4. Have someone hold the first cabinet on the wall while you check for level with a bubble level.  Use three 3″ #10 wood screws through the back of the cabinet in line with your studs to attach the cabinet to the wall.  If there are two studs behind the cabinet, use 3 more screws  for a total of 6 screws to make sure the cabinet is securely fastened on the wall.


5. Butt second cabinet against first and check for level both horizontally and vertically in depth. Use 2 short wood screws to attach the two cabinets together.  Use 3 – 6 more 3″ #10 wood screws to attach the cabinet to the wall in the same way you attached the first.

How to hang wall cabinets in a laundry room

6. On the side of the outer facing cabinet, check that the cabinet is level vertically against wall; if needed push the narrow end of shims behind the cabinet to help level. Use a craft knife to score the excess shim and then break off excess shim.

7. Remove 2″ x 4″ under cabinets

8.  Replace doors.

How to Attach Crown Molding to Wall Cabinets That Don’t Reach the Ceiling

Attaching crown molding to cabinets that don’t go to the ceiling can be a little tricky to make secure. Instead of using finishing nails to attach, we used Liquid Nails to glue wood blocks to the back side of the crown molding. Once these were dry, we placed the crown molding with the attached blocks along the top front of the cabinets.  We used wood screws to attach the blocks to the top of the cabinets.

The other problem we ran into is that the cabinets we hung have sides that are about 1/4″ thinner from the front which made trying to attach the crown molding impossible without first cutting out a notch in the back of the side piece of crown molding.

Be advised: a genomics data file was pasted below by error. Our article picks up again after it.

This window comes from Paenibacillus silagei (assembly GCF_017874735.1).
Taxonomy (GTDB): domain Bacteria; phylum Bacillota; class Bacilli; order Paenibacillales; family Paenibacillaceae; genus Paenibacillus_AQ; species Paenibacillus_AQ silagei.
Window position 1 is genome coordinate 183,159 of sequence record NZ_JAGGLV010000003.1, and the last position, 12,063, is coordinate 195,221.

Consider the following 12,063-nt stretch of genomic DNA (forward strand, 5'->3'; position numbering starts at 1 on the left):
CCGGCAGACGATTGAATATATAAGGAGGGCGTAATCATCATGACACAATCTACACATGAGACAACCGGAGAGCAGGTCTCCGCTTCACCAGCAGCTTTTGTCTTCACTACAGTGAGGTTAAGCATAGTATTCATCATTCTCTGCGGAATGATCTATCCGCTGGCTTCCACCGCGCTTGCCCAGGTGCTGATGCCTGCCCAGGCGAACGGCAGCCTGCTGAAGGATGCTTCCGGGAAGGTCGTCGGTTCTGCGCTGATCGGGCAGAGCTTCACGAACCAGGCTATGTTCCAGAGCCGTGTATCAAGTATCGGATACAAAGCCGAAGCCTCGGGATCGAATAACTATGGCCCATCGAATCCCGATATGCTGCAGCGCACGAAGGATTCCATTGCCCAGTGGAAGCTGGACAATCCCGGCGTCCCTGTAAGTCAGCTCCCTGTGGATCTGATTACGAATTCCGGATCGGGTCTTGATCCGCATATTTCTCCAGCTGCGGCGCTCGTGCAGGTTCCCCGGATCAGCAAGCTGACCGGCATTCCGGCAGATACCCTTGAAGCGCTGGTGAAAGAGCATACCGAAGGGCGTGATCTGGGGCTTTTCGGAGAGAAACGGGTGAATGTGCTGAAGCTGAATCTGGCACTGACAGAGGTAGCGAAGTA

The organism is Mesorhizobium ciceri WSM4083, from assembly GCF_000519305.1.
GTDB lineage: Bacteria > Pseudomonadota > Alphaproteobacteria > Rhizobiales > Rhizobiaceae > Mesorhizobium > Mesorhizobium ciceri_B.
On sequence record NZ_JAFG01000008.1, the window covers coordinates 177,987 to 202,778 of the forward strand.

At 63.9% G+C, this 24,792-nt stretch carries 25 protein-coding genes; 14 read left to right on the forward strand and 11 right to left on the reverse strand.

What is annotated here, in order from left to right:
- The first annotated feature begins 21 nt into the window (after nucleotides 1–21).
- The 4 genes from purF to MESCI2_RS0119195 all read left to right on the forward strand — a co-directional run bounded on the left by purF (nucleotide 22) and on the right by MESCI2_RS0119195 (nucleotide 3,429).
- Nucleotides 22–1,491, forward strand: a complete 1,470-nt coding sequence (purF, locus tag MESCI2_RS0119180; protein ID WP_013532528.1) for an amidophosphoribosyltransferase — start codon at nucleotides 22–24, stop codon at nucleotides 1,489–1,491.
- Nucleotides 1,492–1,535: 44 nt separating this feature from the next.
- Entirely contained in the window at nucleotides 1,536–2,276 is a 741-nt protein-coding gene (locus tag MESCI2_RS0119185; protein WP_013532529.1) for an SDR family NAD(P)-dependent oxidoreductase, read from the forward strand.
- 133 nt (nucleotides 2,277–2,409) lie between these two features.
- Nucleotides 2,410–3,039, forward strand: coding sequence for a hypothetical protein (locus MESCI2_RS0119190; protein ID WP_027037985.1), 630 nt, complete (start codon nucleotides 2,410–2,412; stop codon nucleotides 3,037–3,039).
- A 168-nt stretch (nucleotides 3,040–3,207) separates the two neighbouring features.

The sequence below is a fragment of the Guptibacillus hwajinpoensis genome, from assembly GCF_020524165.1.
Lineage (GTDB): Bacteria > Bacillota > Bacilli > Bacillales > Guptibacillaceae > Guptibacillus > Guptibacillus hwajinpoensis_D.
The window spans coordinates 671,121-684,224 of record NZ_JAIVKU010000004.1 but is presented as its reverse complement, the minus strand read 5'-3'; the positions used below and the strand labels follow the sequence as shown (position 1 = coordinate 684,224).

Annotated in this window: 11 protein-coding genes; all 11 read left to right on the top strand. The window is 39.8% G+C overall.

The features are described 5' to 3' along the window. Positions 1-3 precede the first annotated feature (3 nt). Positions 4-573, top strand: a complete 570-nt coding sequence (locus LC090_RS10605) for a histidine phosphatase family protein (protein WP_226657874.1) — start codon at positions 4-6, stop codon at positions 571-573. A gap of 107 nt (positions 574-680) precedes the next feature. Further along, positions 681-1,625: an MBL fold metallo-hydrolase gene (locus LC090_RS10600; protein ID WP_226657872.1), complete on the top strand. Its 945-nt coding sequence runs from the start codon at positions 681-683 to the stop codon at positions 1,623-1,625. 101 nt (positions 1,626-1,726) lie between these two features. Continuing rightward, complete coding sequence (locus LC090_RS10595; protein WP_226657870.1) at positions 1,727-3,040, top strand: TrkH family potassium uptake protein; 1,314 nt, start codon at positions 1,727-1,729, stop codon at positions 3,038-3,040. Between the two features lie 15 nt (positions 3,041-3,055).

1. Using a miter saw, cut crown molding into two pieces. One long piece for the front and a shorter one for the side. Cut a piece of crown molding that is a few inches longer than you need (I like to have extra length so I can cut/miter the crown again if I make a cutting mistake. This allows me to do a re-cut instead of wasting a big piece of molding.) 

2. Cut one end of each piece of molding in a 45 degree compound cut.

3. Once you make the miter cut to the right length, place the molding along the top side of the cabinet and make two marks with a pencil where you need to notch the back of the crown molding so it will lay flat against the side of the cabinet.

How to attach crown molding to cabinets

4. Use a craft knife to cut the notch from the back.

How to attach crown molding to cabinets


How to hang crown molding on cabinets when the cabinets don't go to the ceiling.

5. Use Liquid Nails to attach two 6 inch long 1″ x 2″s or narrow pieces of scrap wood along the bottom edge of the center back of the molding as shown in the photo above. Let dry.

How to attach crown molding to the top of wall cabinets when their is no ceiling

6. When the glue is dry, use wood screws to attach the crown molding with the attached wood pieces to the top edge of the cabinets.

How to attach crown molding

7. Use caulk over any seams or gaps. Let dry. Paint if needed.

How to Attach Cabinet Knobs


1. Mark placement of hole to attach knob to cabinet with a pencil.  If your cabinet doors have mitered corner joints, you will need to drill the holes for the knobs above this miter or you risk the cabinet coming apart. Two inches from the bottom edge of the door is standard. If your cabinet does not have mitered corners, you can drill the hole one inch from bottom of door.

Classic Glass cabinet knobs

2. Once the hole is drilled, place knob screw in back of door to attach knob. Twist to tighten.

I have one more “staging trick” to show you that I did in this room. One that could be used in any home, not just when selling one. I will share it with you soon.